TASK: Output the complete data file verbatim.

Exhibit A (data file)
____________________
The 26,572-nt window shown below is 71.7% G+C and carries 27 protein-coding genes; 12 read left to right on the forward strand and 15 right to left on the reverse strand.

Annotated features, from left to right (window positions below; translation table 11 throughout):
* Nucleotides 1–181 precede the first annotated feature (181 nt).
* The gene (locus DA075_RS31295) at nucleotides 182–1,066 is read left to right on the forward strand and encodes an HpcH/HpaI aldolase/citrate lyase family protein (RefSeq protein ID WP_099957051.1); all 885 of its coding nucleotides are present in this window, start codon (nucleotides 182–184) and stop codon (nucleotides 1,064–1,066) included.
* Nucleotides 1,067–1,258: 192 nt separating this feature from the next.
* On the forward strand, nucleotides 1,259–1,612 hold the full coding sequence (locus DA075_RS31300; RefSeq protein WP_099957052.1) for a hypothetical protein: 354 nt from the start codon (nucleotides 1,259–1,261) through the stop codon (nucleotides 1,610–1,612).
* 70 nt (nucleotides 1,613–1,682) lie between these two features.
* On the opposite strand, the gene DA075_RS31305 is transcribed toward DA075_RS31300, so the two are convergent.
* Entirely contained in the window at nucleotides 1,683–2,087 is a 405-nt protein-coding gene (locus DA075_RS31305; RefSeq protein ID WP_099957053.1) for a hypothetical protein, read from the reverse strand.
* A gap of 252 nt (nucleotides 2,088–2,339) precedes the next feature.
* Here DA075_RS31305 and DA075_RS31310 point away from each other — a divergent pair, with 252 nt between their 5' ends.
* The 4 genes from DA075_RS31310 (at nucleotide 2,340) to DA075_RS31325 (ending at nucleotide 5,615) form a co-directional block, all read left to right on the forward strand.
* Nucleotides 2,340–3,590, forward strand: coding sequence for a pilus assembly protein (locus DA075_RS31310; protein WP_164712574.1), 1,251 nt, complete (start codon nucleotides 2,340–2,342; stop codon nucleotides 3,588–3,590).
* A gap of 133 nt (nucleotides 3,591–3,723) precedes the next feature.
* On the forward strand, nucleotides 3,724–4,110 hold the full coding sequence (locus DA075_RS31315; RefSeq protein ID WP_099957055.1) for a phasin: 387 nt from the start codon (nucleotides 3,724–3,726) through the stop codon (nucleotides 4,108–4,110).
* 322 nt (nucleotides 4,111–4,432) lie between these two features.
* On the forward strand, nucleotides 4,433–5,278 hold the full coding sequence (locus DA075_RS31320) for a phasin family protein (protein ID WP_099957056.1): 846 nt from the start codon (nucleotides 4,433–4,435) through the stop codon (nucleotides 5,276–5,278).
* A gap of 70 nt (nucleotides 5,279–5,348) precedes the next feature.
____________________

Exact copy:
The 26,572-nt window shown below is 71.7% G+C and carries 27 protein-coding genes; 12 read left to right on the forward strand and 15 right to left on the reverse strand.

Annotated features, from left to right (window positions below; translation table 11 throughout):
* Nucleotides 1–181 precede the first annotated feature (181 nt).
* The gene (locus DA075_RS31295) at nucleotides 182–1,066 is read left to right on the forward strand and encodes an HpcH/HpaI aldolase/citrate lyase family protein (RefSeq protein ID WP_099957051.1); all 885 of its coding nucleotides are present in this window, start codon (nucleotides 182–184) and stop codon (nucleotides 1,064–1,066) included.
* Nucleotides 1,067–1,258: 192 nt separating this feature from the next.
* On the forward strand, nucleotides 1,259–1,612 hold the full coding sequence (locus DA075_RS31300; RefSeq protein WP_099957052.1) for a hypothetical protein: 354 nt from the start codon (nucleotides 1,259–1,261) through the stop codon (nucleotides 1,610–1,612).
* 70 nt (nucleotides 1,613–1,682) lie between these two features.
* On the opposite strand, the gene DA075_RS31305 is transcribed toward DA075_RS31300, so the two are convergent.
* Entirely contained in the window at nucleotides 1,683–2,087 is a 405-nt protein-coding gene (locus DA075_RS31305; RefSeq protein ID WP_099957053.1) for a hypothetical protein, read from the reverse strand.
* A gap of 252 nt (nucleotides 2,088–2,339) precedes the next feature.
* Here DA075_RS31305 and DA075_RS31310 point away from each other — a divergent pair, with 252 nt between their 5' ends.
* The 4 genes from DA075_RS31310 (at nucleotide 2,340) to DA075_RS31325 (ending at nucleotide 5,615) form a co-directional block, all read left to right on the forward strand.
* Nucleotides 2,340–3,590, forward strand: coding sequence for a pilus assembly protein (locus DA075_RS31310; protein WP_164712574.1), 1,251 nt, complete (start codon nucleotides 2,340–2,342; stop codon nucleotides 3,588–3,590).
* A gap of 133 nt (nucleotides 3,591–3,723) precedes the next feature.
* On the forward strand, nucleotides 3,724–4,110 hold the full coding sequence (locus DA075_RS31315; RefSeq protein ID WP_099957055.1) for a phasin: 387 nt from the start codon (nucleotides 3,724–3,726) through the stop codon (nucleotides 4,108–4,110).
* 322 nt (nucleotides 4,111–4,432) lie between these two features.
* On the forward strand, nucleotides 4,433–5,278 hold the full coding sequence (locus DA075_RS31320) for a phasin family protein (protein ID WP_099957056.1): 846 nt from the start codon (nucleotides 4,433–4,435) through the stop codon (nucleotides 5,276–5,278).
* A gap of 70 nt (nucleotides 5,279–5,348) precedes the next feature.